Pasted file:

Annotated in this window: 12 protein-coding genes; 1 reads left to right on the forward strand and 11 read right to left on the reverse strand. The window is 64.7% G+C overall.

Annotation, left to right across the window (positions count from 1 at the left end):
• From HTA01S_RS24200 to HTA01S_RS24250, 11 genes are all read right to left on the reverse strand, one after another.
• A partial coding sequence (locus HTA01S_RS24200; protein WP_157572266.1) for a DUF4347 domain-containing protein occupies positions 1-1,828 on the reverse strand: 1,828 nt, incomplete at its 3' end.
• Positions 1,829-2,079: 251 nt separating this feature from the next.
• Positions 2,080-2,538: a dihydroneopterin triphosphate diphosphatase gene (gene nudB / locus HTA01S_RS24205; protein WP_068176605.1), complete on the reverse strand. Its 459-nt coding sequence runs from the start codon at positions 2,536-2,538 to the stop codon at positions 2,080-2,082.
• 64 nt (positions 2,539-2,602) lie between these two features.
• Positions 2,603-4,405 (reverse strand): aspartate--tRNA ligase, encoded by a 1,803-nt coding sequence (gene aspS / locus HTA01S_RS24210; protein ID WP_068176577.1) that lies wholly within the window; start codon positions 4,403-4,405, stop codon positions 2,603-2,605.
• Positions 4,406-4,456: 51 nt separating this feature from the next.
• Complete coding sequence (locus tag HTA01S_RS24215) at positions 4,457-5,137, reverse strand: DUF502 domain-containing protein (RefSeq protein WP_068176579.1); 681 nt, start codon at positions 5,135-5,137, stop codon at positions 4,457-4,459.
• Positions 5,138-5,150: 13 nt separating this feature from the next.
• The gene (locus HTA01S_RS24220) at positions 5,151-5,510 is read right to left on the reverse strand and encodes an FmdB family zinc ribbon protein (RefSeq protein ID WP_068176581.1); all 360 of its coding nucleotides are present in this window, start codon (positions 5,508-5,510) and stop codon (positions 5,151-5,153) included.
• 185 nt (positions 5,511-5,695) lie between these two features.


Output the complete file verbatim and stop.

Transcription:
Annotated in this window: 12 protein-coding genes; 1 reads left to right on the forward strand and 11 read right to left on the reverse strand. The window is 64.7% G+C overall.

Annotation, left to right across the window (positions count from 1 at the left end):
• From HTA01S_RS24200 to HTA01S_RS24250, 11 genes are all read right to left on the reverse strand, one after another.
• A partial coding sequence (locus HTA01S_RS24200; protein WP_157572266.1) for a DUF4347 domain-containing protein occupies positions 1-1,828 on the reverse strand: 1,828 nt, incomplete at its 3' end.
• Positions 1,829-2,079: 251 nt separating this feature from the next.
• Positions 2,080-2,538: a dihydroneopterin triphosphate diphosphatase gene (gene nudB / locus HTA01S_RS24205; protein WP_068176605.1), complete on the reverse strand. Its 459-nt coding sequence runs from the start codon at positions 2,536-2,538 to the stop codon at positions 2,080-2,082.
• 64 nt (positions 2,539-2,602) lie between these two features.
• Positions 2,603-4,405 (reverse strand): aspartate--tRNA ligase, encoded by a 1,803-nt coding sequence (gene aspS / locus HTA01S_RS24210; protein ID WP_068176577.1) that lies wholly within the window; start codon positions 4,403-4,405, stop codon positions 2,603-2,605.
• Positions 4,406-4,456: 51 nt separating this feature from the next.
• Complete coding sequence (locus tag HTA01S_RS24215) at positions 4,457-5,137, reverse strand: DUF502 domain-containing protein (RefSeq protein WP_068176579.1); 681 nt, start codon at positions 5,135-5,137, stop codon at positions 4,457-4,459.
• Positions 5,138-5,150: 13 nt separating this feature from the next.
• The gene (locus HTA01S_RS24220) at positions 5,151-5,510 is read right to left on the reverse strand and encodes an FmdB family zinc ribbon protein (RefSeq protein ID WP_068176581.1); all 360 of its coding nucleotides are present in this window, start codon (positions 5,508-5,510) and stop codon (positions 5,151-5,153) included.
• 185 nt (positions 5,511-5,695) lie between these two features.